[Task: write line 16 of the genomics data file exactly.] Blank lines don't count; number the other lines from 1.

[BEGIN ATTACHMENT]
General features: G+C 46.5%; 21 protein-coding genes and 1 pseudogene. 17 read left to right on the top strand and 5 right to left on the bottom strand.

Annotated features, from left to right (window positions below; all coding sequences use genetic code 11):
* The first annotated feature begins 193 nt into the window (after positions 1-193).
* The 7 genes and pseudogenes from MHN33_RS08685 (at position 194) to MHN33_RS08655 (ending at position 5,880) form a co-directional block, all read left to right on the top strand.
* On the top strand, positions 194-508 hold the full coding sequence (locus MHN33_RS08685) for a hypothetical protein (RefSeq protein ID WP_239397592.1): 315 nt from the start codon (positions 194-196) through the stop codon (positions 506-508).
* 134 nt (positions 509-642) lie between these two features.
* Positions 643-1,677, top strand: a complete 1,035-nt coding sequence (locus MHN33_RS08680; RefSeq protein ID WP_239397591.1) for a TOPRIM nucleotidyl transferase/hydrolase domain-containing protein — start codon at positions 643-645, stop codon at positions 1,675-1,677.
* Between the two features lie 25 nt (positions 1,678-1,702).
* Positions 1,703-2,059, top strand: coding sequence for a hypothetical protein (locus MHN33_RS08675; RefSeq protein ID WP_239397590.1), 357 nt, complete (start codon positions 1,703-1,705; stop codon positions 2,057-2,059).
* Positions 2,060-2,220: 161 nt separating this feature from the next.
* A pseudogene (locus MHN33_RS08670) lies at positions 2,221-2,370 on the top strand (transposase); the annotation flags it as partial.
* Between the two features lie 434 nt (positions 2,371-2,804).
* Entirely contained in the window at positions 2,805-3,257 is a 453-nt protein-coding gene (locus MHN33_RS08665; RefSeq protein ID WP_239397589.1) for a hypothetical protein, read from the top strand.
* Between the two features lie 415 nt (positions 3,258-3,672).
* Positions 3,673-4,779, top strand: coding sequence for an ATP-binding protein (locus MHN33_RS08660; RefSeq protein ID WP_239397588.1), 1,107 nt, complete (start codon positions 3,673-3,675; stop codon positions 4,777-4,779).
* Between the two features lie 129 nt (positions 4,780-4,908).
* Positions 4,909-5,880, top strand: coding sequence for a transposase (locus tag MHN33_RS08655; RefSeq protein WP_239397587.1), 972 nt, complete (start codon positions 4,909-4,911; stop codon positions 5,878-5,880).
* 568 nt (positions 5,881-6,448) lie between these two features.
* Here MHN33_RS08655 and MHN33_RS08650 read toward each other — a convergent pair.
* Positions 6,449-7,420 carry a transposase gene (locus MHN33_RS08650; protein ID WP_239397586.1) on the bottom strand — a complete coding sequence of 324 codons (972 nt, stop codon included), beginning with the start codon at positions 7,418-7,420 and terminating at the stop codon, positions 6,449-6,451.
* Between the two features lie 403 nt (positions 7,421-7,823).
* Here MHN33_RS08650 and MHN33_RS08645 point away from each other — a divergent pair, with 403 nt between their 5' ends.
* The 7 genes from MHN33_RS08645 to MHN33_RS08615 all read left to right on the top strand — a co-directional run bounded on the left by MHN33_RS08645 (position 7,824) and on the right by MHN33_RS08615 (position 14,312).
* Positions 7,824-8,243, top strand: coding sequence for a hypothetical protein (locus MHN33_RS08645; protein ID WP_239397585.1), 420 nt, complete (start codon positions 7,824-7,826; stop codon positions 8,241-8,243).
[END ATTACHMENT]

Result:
* Between the two features lie 129 nt (positions 4,780-4,908).